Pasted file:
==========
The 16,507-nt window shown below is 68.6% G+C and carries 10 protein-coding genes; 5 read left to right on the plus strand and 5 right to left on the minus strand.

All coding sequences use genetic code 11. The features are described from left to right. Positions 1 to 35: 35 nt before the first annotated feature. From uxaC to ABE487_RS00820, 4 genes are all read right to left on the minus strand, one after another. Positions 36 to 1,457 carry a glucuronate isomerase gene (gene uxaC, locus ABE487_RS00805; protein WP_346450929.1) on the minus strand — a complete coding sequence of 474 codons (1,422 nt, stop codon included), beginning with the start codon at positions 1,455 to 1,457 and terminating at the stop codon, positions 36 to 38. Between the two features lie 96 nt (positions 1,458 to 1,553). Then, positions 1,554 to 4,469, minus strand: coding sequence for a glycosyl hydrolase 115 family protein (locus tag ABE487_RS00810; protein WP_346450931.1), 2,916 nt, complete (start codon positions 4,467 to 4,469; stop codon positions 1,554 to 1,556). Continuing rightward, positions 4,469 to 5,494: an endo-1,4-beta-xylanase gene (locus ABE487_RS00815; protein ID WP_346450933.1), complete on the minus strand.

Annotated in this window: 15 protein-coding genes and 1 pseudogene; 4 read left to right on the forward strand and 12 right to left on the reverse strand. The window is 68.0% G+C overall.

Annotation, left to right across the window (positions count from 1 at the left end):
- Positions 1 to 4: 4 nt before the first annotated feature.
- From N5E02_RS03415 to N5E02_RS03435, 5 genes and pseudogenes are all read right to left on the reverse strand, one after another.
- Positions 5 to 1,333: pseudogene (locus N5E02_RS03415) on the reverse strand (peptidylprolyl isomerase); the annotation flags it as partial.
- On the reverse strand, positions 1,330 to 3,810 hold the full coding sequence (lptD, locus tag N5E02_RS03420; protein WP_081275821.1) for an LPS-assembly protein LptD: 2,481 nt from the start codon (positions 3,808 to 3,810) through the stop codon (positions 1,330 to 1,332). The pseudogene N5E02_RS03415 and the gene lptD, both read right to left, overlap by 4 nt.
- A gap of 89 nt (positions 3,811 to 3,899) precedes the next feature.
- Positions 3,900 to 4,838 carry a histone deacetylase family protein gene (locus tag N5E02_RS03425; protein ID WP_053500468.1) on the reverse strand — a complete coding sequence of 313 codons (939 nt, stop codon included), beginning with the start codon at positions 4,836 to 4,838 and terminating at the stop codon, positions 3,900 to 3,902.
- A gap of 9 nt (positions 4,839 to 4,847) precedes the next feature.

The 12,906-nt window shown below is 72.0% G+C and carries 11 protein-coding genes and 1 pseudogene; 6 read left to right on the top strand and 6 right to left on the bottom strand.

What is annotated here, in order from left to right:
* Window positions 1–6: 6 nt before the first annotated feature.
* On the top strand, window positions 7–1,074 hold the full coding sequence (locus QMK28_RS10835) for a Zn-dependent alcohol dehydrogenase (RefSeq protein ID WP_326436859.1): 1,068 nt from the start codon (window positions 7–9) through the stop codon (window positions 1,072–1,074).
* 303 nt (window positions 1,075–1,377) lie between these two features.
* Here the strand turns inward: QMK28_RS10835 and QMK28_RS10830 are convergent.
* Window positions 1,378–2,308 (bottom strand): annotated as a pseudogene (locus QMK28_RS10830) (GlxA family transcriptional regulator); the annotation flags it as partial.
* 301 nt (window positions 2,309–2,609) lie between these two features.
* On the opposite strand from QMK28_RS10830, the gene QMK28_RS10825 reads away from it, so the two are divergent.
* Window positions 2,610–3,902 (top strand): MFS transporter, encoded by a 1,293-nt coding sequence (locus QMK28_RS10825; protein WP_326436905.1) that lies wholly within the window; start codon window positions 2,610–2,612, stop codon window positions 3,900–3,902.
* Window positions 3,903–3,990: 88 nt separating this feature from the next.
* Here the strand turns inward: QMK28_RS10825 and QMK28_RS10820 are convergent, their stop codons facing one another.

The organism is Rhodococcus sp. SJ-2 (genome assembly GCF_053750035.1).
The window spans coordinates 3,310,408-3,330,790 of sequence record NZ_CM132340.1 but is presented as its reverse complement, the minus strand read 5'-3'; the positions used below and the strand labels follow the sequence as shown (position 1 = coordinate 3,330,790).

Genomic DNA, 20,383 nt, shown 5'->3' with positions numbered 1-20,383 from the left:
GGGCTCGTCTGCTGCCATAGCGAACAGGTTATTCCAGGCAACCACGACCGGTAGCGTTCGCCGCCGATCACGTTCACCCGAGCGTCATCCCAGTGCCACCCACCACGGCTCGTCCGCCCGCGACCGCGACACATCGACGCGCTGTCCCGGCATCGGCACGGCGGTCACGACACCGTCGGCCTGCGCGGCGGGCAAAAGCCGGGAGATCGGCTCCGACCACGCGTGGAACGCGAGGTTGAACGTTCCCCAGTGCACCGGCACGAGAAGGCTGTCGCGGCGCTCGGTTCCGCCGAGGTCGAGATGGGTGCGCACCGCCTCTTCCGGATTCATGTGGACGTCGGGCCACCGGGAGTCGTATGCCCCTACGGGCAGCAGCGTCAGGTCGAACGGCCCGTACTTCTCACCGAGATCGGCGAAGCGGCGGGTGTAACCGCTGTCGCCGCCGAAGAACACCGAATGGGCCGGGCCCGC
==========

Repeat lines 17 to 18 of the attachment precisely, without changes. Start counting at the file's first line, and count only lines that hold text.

* Here the strand turns inward: QMK28_RS10835 and QMK28_RS10830 are convergent.
* Window positions 1,378–2,308 (bottom strand): annotated as a pseudogene (locus QMK28_RS10830) (GlxA family transcriptional regulator); the annotation flags it as partial.